Question #4: If the tournament started tomorrow, what 6 teams get in? Williams, Middlebury, Cal Lutheran, Bowdoin, Carnegie Mellon, Bates. PP and Redlands automatically scream unfair and rightfully so. Redlands has a direct win over Bates and PP has a direct win over Carnegie. However if I included PP and Redlands, Carnegie and Bates would both say they have wins over proven top 10 teams AND I would be going against the point I made in Question #2. Everyone has an extremely legitimate argument and that is why I introduced this article by saying this is only my point of view. If I’m making the tournament bracket right now, I want the hottest teams in, and these are those teams. Midd we are obviously speculating about, but with Bob Hansen coaching and a talented roster, I’d be surprised if they end up falling off this year. Bowdoin played very solid in California and only lost to top notch teams in close matches. The truth is there are 8 or 9 very deserving teams for these 6 spots, but they can’t all get one. I tried to stick with one logic for this article and that was rewarding great wins that are recent. What happens in late February or early March does and should not determine the eventual outcome of a season. It pains me to ignore direct wins, but how can you not given how this season has gone?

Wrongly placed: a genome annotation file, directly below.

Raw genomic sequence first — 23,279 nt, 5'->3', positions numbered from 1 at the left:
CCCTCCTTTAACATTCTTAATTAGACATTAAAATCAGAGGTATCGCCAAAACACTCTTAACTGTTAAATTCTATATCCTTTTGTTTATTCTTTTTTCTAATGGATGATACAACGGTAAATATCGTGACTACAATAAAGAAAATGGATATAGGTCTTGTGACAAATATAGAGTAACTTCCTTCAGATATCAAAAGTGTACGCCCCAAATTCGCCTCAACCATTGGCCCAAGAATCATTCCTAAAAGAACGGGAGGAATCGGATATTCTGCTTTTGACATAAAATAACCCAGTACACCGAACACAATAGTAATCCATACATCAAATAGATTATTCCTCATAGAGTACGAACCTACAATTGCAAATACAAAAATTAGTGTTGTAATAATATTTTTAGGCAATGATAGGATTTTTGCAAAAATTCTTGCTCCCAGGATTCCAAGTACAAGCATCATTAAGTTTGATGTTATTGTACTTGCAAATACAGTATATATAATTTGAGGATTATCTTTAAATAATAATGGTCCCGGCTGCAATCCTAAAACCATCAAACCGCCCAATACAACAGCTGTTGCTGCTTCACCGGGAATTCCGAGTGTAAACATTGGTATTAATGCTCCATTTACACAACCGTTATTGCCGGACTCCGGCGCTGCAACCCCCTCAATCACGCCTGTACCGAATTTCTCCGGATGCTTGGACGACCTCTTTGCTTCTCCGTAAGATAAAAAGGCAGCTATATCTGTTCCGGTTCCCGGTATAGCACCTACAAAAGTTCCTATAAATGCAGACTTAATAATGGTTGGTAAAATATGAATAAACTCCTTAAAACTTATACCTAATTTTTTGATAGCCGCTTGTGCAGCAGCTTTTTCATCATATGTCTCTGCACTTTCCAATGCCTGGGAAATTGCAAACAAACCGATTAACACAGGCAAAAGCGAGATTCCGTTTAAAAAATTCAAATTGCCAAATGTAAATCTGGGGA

Question #5: When it’s all said and done, which 6 teams will go? Williams, Middlebury, Cal Lutheran, Bowdoin, Pomona-Pitzer, Wash U. Williams is just very good, Midd strings enough wins together to get in, CLU ends up #2 in the SCIAC, Bowdoin takes out Bates and finishes 4th in NESCAC, PP beats Redlands and finishes 3rd in SCIAC and Wash U tops Carnegie in a UAA semi after Follmer puts new life in his team.